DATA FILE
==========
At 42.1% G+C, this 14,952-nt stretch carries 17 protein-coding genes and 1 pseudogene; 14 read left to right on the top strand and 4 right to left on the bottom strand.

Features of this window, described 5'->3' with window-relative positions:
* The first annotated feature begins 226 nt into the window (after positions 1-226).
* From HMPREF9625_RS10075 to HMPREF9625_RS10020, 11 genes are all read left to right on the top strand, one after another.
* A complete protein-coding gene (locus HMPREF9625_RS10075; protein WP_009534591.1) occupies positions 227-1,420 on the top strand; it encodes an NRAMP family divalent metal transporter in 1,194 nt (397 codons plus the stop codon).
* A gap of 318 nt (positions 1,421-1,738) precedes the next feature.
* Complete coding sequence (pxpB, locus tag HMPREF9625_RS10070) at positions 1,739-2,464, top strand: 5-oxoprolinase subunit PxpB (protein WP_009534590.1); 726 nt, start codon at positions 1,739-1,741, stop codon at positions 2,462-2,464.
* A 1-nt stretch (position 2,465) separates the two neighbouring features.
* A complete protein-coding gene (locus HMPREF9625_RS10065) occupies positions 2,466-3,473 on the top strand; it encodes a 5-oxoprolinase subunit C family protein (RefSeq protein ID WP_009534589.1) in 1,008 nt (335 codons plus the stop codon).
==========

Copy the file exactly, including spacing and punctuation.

At 42.1% G+C, this 14,952-nt stretch carries 17 protein-coding genes and 1 pseudogene; 14 read left to right on the top strand and 4 right to left on the bottom strand.

Features of this window, described 5'->3' with window-relative positions:
* The first annotated feature begins 226 nt into the window (after positions 1-226).
* From HMPREF9625_RS10075 to HMPREF9625_RS10020, 11 genes are all read left to right on the top strand, one after another.
* A complete protein-coding gene (locus HMPREF9625_RS10075; protein WP_009534591.1) occupies positions 227-1,420 on the top strand; it encodes an NRAMP family divalent metal transporter in 1,194 nt (397 codons plus the stop codon).
* A gap of 318 nt (positions 1,421-1,738) precedes the next feature.
* Complete coding sequence (pxpB, locus tag HMPREF9625_RS10070) at positions 1,739-2,464, top strand: 5-oxoprolinase subunit PxpB (protein WP_009534590.1); 726 nt, start codon at positions 1,739-1,741, stop codon at positions 2,462-2,464.
* A 1-nt stretch (position 2,465) separates the two neighbouring features.
* A complete protein-coding gene (locus HMPREF9625_RS10065) occupies positions 2,466-3,473 on the top strand; it encodes a 5-oxoprolinase subunit C family protein (RefSeq protein ID WP_009534589.1) in 1,008 nt (335 codons plus the stop codon).